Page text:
In this issue
April 9, 2014

Jonathan Tobin: Why Did Kerry Lie About Israeli Blame?

Samuel G. Freedman: A resolution 70 years later for a father's unsettling legacy of ashes from Dachau

Jessica Ivins: A resolution 70 years later for a father's unsettling legacy of ashes from Dachau

Kim Giles: Asking for help is not weakness

Kathy Kristof and Barbara Hoch Marcus: 7 Great Growth Israeli Stocks

Matthew Mientka: How Beans, Peas, And Chickpeas Cleanse Bad Cholesterol and Lowers Risk of Heart Disease

Sabrina Bachai: 5 At-Home Treatments For Headaches

The Kosher Gourmet by Daniel Neman Have yourself a matzo ball: The secrets bubby never told you and recipes she could have never imagined

April 8, 2014

Lori Nawyn: At Your Wit's End and Back: Finding Peace

Susan B. Garland and Rachel L. Sheedy: Strategies Married Couples Can Use to Boost Benefits

David Muhlbaum: Smart Tax Deductions Non-Itemizers Can Claim

Jill Weisenberger, M.S., R.D.N., C.D.E : Before You Lose Your Mental Edge

Dana Dovey: Coffee Drinkers Rejoice! Your Cup Of Joe Can Prevent Death From Liver Disease

Chris Weller: Electric 'Thinking Cap' Puts Your Brain Power Into High Gear

The Kosher Gourmet by Marlene Parrish A gift of hazelnuts keeps giving --- for a variety of nutty recipes: Entree, side, soup, dessert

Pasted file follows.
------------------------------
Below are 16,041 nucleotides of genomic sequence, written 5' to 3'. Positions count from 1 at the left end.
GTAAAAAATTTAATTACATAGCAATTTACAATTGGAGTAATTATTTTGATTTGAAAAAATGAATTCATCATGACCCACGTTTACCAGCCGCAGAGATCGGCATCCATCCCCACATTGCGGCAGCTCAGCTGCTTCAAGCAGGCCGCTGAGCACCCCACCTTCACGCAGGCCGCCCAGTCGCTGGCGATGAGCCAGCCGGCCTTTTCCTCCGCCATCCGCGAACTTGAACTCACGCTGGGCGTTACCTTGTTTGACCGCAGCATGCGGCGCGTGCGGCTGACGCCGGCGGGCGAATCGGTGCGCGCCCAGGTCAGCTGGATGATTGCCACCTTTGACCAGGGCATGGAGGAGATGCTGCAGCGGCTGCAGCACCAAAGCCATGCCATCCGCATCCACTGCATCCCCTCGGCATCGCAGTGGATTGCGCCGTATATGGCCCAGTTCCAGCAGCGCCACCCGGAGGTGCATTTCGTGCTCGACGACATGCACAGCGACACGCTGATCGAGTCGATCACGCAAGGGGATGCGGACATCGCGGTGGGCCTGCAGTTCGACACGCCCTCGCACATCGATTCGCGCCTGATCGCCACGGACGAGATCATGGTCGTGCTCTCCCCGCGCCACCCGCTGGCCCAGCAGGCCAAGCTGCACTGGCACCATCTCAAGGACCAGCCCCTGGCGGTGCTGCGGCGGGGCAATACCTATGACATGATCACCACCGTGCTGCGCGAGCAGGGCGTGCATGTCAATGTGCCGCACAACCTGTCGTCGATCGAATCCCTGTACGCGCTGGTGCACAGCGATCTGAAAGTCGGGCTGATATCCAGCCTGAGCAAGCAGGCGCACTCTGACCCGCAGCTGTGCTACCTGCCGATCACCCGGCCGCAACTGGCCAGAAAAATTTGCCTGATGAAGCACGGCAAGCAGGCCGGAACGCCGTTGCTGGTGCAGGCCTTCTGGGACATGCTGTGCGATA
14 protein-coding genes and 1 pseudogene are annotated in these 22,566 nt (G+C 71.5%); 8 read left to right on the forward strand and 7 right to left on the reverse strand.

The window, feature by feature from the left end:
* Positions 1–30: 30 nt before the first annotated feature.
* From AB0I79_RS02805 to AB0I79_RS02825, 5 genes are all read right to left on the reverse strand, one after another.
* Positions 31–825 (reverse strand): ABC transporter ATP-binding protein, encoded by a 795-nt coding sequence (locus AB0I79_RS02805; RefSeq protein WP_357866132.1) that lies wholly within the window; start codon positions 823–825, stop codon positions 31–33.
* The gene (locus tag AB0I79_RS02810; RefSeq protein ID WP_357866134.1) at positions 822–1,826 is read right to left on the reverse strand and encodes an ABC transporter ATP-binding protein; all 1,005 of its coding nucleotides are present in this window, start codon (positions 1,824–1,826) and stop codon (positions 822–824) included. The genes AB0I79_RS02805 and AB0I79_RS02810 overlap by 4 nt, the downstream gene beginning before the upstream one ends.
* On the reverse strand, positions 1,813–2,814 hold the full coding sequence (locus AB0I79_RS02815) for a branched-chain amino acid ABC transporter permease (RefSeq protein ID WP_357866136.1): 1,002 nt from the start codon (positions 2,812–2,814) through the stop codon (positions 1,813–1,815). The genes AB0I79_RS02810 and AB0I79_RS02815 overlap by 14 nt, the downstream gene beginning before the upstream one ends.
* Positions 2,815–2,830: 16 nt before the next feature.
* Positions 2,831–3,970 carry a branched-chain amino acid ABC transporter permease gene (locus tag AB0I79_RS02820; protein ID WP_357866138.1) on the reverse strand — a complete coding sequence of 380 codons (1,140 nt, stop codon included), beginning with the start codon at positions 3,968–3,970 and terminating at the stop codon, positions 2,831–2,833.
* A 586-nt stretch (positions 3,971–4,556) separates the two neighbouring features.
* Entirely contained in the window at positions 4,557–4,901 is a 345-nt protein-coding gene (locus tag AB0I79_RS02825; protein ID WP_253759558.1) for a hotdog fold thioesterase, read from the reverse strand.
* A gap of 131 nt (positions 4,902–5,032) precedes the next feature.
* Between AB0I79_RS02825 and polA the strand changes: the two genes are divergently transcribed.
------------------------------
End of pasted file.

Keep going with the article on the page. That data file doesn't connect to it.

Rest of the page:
April 4, 2014

Rabbi David Gutterman: The Word for Nothing Means Everything

Charles Krauthammer: Kerry's folly, Chapter 3

Amy Peterson: A life of love: How to build lasting relationships with your children

John Ericson: Older Women: Save Your Heart, Prevent Stroke Don't Drink Diet

John Ericson: Why 50 million Americans will still have spring allergies after taking meds

Cameron Huddleston: Best and Worst Buys of April 2014

Stacy Rapacon: Great Mutual Funds for Young Investors

Sarah Boesveld: Teacher keeps promise to mail thousands of former students letters written by their past selves

The Kosher Gourmet by Sharon Thompson Anyone can make a salad, you say. But can they make a great salad? (SECRETS, TESTED TECHNIQUES + 4 RECIPES, INCLUDING DRESSINGS)

April 2, 2014

Paul Greenberg: Death and joy in the spring

Dan Barry: Should South Carolina Jews be forced to maintain this chimney built by Germans serving the Nazis?

Mayra Bitsko: Save me! An alien took over my child's personality

Frank Clayton: Get happy: 20 scientifically proven happiness activities

Susan Scutti: It's Genetic! Obesity and the 'Carb Breakdown' Gene

Lecia Bushak: Why Hand Sanitizer May Actually Harm Your Health

Stacy Rapacon: Great Funds You Can Own for $500 or Less

Cameron Huddleston: 7 Ways to Save on Home Decor

The Kosher Gourmet by Steve Petusevsky Exploring ingredients as edible-stuffed containers (TWO RECIPES + TIPS & TECHINQUES)

Jewish World Review

Ask Mr. Know-It-All

By Gary Lee Clothier

http://www.JewishWorldReview.com | Q: What happened to Andy Rooney, who appeared on "60 Minutes"? -- J.Z., Glendora, Calif.

A: Andy Rooney (born Jan. 14, 1919) has been doing his signature commentaries since 1978. Lately, his appearances on the CBS television newsmagazine have been erratic because of illness or because of bumping by major news stories. If you haven't done the math, he turned 92 in January, so he is slowing down a bit. Rooney has said in several interviews that he never intends to retire; he considers "retirement" a dirty word. Unless CBS decides otherwise, he'll be back. His wife, Marguerite "Margie" Rooney, died in 2004 of heart failure. They were married 62 years and had four children.